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Friday, January 23, 2009
Sources: Johnson turns down Grizzlies

By Marc Stein
ESPN.com

Avery Johnson has turned down the chance to make a swift return to an NBA bench with the Memphis Grizzlies.

NBA coaching sources told ESPN.com on Friday that the former Dallas Mavericks coach was offered a five-year contract by the Grizzlies to replace Marc Iavaroni, who was fired late Thursday after 1½ seasons in Memphis.

Johnson, though, elected to pass on an in-season comeback, preferring to remain in his role as a first-year studio analyst for ESPN.

"I've said all along [that] at the right time and in the right situation, I will coach again," Johnson said Friday. "I am enjoying my time at ESPN and with my family. I think an awful lot of [Grizzlies owner] Michael Heisley and [general manager] Chris Wallace. I wish the Grizzlies the very best."

The Grizzlies on Friday formally announced Iavaroni's dismissal with the team mired at 11-30 after a 2-15 skid. Assistant coach Johnny Davis has been named interim coach going into Memphis' game Friday at New York, with sources close to the situation confirming to ESPN.com that former Grizzlies coach Lionel Hollins soon will be introduced as Iavaroni's successor, possibly as early as Sunday.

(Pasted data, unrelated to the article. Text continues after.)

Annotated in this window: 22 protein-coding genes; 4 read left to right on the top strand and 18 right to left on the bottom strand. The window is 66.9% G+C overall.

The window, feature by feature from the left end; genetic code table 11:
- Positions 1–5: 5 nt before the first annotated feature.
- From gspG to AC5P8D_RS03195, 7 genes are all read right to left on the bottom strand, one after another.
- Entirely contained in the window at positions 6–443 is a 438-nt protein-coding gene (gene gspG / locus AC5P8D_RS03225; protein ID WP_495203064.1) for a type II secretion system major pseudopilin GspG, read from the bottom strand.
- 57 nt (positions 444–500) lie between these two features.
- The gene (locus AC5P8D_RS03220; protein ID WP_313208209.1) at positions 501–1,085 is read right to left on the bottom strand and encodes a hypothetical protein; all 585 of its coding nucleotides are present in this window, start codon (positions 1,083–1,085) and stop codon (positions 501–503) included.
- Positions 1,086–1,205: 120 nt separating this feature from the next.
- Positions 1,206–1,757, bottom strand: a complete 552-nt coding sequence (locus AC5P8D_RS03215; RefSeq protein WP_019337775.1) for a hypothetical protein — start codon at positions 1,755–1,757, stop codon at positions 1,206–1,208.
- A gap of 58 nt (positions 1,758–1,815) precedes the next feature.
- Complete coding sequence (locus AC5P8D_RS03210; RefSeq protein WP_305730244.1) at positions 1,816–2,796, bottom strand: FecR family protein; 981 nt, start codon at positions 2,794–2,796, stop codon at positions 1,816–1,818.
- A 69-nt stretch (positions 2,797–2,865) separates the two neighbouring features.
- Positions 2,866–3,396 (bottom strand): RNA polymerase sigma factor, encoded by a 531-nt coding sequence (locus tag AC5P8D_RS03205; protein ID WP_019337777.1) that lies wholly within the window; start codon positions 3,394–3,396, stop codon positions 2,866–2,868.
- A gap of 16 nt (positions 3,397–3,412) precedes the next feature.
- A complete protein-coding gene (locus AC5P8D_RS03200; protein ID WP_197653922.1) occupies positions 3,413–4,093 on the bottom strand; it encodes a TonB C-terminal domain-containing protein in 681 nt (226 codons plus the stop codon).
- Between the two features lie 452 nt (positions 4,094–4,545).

Yet it's not surprising to hear that Johnson was the Grizzlies' first choice given what sources describe as Heisley's strong desire to hire an experienced coach to lead and mold a young team that has started three rookies -- O.J. Mayo, Marc Gasol and Darrell Arthur -- in 25 of its 41 games this season.

Johnson, 43, certainly fits Heisley's profile, having posted a 194-70 record in four seasons with the Mavericks for a winning percentage of .735. Before his dismissal in May after two straight first-round playoff exits, Johnson took Dallas to the NBA Finals for the first time in the club's history in 2006.

Johnson also earned NBA Coach of the Year honors that season and followed up the trip to the Finals with a 67-15 season in 2006-07, before his tenure with the Mavs began to unravel with a first-round loss to the eighth-seeded Golden State Warriors and former Dallas coach Don Nelson.

The Memphis Commercial Appeal reported on its Web site early Friday that Hollins, now an assistant with the Milwaukee Bucks, will be hired as Iavaroni's replacement and be joined on the Grizzlies' bench by recently fired Philadelphia 76ers coach Maurice Cheeks.

Bucks general manager John Hammond told The Associated Press that while he couldn't confirm Hollins' plans, the team was thankful for his service.

"This looks like a great opportunity for Lionel," Hammond said from Atlanta, where the Bucks played the Hawks on Friday night. "We support him and wish him nothing but the best."

Hollins, 55, posted an 18-42 record as the Grizzlies' interim coach in Vancouver during the 1999-2000 season, replacing Brian Hill following a 4-18 start. Hollins also went 0-4 as the interim coach in Memphis between Hubie Brown and Mike Fratello during the 2004-05 season.